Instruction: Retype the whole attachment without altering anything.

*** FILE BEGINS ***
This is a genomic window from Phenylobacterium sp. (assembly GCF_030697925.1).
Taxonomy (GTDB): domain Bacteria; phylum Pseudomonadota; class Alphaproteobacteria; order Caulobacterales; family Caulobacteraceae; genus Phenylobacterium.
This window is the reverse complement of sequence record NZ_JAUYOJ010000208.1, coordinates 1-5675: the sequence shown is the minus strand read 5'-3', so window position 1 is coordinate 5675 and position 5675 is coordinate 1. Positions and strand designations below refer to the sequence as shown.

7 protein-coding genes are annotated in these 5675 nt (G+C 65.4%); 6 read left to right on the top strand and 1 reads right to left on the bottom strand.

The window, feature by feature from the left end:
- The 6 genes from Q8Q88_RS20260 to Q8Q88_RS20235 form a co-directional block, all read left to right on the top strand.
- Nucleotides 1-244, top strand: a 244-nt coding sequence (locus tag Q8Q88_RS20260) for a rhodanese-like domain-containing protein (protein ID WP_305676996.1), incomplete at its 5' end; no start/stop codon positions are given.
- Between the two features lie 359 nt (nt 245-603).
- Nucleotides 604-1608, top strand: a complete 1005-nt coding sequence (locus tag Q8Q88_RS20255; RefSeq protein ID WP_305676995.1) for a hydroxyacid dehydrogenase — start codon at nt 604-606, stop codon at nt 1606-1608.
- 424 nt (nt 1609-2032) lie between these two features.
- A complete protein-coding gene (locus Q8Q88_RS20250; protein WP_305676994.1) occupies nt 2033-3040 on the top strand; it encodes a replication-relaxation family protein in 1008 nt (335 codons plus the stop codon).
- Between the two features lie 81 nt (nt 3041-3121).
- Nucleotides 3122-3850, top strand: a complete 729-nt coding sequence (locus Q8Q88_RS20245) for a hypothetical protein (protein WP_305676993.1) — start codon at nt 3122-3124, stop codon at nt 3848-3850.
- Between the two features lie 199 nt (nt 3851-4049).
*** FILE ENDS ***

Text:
This is a genomic window from Phenylobacterium sp. (assembly GCF_030697925.1).
Taxonomy (GTDB): domain Bacteria; phylum Pseudomonadota; class Alphaproteobacteria; order Caulobacterales; family Caulobacteraceae; genus Phenylobacterium.
This window is the reverse complement of sequence record NZ_JAUYOJ010000208.1, coordinates 1-5675: the sequence shown is the minus strand read 5'-3', so window position 1 is coordinate 5675 and position 5675 is coordinate 1. Positions and strand designations below refer to the sequence as shown.

7 protein-coding genes are annotated in these 5675 nt (G+C 65.4%); 6 read left to right on the top strand and 1 reads right to left on the bottom strand.

The window, feature by feature from the left end:
- The 6 genes from Q8Q88_RS20260 to Q8Q88_RS20235 form a co-directional block, all read left to right on the top strand.
- Nucleotides 1-244, top strand: a 244-nt coding sequence (locus tag Q8Q88_RS20260) for a rhodanese-like domain-containing protein (protein ID WP_305676996.1), incomplete at its 5' end; no start/stop codon positions are given.
- Between the two features lie 359 nt (nt 245-603).
- Nucleotides 604-1608, top strand: a complete 1005-nt coding sequence (locus tag Q8Q88_RS20255; RefSeq protein ID WP_305676995.1) for a hydroxyacid dehydrogenase — start codon at nt 604-606, stop codon at nt 1606-1608.
- 424 nt (nt 1609-2032) lie between these two features.
- A complete protein-coding gene (locus Q8Q88_RS20250; protein WP_305676994.1) occupies nt 2033-3040 on the top strand; it encodes a replication-relaxation family protein in 1008 nt (335 codons plus the stop codon).
- Between the two features lie 81 nt (nt 3041-3121).
- Nucleotides 3122-3850, top strand: a complete 729-nt coding sequence (locus Q8Q88_RS20245) for a hypothetical protein (protein WP_305676993.1) — start codon at nt 3122-3124, stop codon at nt 3848-3850.
- Between the two features lie 199 nt (nt 3851-4049).